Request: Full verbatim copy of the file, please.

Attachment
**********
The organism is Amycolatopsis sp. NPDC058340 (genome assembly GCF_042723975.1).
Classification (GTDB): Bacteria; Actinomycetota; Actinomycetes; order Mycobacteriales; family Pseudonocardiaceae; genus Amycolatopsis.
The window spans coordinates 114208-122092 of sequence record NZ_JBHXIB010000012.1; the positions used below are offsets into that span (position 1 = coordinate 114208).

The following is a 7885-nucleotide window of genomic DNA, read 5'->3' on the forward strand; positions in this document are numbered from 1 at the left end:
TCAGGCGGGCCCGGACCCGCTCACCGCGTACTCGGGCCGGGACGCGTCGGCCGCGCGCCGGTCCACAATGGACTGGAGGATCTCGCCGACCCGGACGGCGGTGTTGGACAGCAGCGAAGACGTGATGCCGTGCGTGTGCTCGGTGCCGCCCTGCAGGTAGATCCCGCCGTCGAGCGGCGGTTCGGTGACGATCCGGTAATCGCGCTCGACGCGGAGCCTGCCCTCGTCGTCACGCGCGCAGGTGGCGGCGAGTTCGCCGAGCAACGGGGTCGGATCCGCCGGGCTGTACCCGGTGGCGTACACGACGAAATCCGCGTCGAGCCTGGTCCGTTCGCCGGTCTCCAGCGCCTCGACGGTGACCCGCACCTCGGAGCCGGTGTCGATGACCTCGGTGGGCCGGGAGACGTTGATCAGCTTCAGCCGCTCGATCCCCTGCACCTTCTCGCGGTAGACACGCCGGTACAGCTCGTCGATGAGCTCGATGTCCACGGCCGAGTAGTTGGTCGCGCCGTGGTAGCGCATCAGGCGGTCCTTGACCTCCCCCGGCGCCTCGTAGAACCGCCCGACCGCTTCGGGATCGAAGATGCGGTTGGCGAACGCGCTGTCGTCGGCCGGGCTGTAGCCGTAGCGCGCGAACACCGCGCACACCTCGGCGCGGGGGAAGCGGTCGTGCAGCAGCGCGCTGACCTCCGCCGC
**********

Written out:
The organism is Amycolatopsis sp. NPDC058340 (genome assembly GCF_042723975.1).
Classification (GTDB): Bacteria; Actinomycetota; Actinomycetes; order Mycobacteriales; family Pseudonocardiaceae; genus Amycolatopsis.
The window spans coordinates 114208-122092 of sequence record NZ_JBHXIB010000012.1; the positions used below are offsets into that span (position 1 = coordinate 114208).

The following is a 7885-nucleotide window of genomic DNA, read 5'->3' on the forward strand; positions in this document are numbered from 1 at the left end:
TCAGGCGGGCCCGGACCCGCTCACCGCGTACTCGGGCCGGGACGCGTCGGCCGCGCGCCGGTCCACAATGGACTGGAGGATCTCGCCGACCCGGACGGCGGTGTTGGACAGCAGCGAAGACGTGATGCCGTGCGTGTGCTCGGTGCCGCCCTGCAGGTAGATCCCGCCGTCGAGCGGCGGTTCGGTGACGATCCGGTAATCGCGCTCGACGCGGAGCCTGCCCTCGTCGTCACGCGCGCAGGTGGCGGCGAGTTCGCCGAGCAACGGGGTCGGATCCGCCGGGCTGTACCCGGTGGCGTACACGACGAAATCCGCGTCGAGCCTGGTCCGTTCGCCGGTCTCCAGCGCCTCGACGGTGACCCGCACCTCGGAGCCGGTGTCGATGACCTCGGTGGGCCGGGAGACGTTGATCAGCTTCAGCCGCTCGATCCCCTGCACCTTCTCGCGGTAGACACGCCGGTACAGCTCGTCGATGAGCTCGATGTCCACGGCCGAGTAGTTGGTCGCGCCGTGGTAGCGCATCAGGCGGTCCTTGACCTCCCCCGGCGCCTCGTAGAACCGCCCGACCGCTTCGGGATCGAAGATGCGGTTGGCGAACGCGCTGTCGTCGGCCGGGCTGTAGCCGTAGCGCGCGAACACCGCGCACACCTCGGCGCGGGGGAAGCGGTCGTGCAGCAGCGCGCTGACCTCCGCCGC